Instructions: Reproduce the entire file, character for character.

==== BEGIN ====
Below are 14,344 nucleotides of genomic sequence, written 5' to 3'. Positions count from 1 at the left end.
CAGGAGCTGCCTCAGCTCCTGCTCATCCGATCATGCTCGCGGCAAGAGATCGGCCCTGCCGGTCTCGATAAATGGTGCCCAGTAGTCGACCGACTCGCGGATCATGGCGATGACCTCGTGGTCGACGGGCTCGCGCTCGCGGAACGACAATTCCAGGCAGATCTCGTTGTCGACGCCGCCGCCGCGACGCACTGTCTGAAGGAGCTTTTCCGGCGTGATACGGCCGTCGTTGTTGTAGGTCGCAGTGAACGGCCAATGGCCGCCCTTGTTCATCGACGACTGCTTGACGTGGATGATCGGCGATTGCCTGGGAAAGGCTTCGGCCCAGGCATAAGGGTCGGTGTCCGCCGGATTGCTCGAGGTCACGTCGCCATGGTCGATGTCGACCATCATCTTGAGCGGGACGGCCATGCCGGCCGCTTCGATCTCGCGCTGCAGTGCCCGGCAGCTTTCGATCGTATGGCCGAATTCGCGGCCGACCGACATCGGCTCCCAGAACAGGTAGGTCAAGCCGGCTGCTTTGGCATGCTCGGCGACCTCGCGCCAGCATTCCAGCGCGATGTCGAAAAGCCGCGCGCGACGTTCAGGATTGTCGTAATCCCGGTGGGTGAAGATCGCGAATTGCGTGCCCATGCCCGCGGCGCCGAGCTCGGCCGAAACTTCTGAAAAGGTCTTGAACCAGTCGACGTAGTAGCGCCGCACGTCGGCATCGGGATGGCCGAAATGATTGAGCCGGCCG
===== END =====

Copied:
Below are 14,344 nucleotides of genomic sequence, written 5' to 3'. Positions count from 1 at the left end.
CAGGAGCTGCCTCAGCTCCTGCTCATCCGATCATGCTCGCGGCAAGAGATCGGCCCTGCCGGTCTCGATAAATGGTGCCCAGTAGTCGACCGACTCGCGGATCATGGCGATGACCTCGTGGTCGACGGGCTCGCGCTCGCGGAACGACAATTCCAGGCAGATCTCGTTGTCGACGCCGCCGCCGCGACGCACTGTCTGAAGGAGCTTTTCCGGCGTGATACGGCCGTCGTTGTTGTAGGTCGCAGTGAACGGCCAATGGCCGCCCTTGTTCATCGACGACTGCTTGACGTGGATGATCGGCGATTGCCTGGGAAAGGCTTCGGCCCAGGCATAAGGGTCGGTGTCCGCCGGATTGCTCGAGGTCACGTCGCCATGGTCGATGTCGACCATCATCTTGAGCGGGACGGCCATGCCGGCCGCTTCGATCTCGCGCTGCAGTGCCCGGCAGCTTTCGATCGTATGGCCGAATTCGCGGCCGACCGACATCGGCTCCCAGAACAGGTAGGTCAAGCCGGCTGCTTTGGCATGCTCGGCGACCTCGCGCCAGCATTCCAGCGCGATGTCGAAAAGCCGCGCGCGACGTTCAGGATTGTCGTAATCCCGGTGGGTGAAGATCGCGAATTGCGTGCCCATGCCCGCGGCGCCGAGCTCGGCCGAAACTTCTGAAAAGGTCTTGAACCAGTCGACGTAGTAGCGCCGCACGTCGGCATCGGGATGGCCGAAATGATTGAGCCGGCCG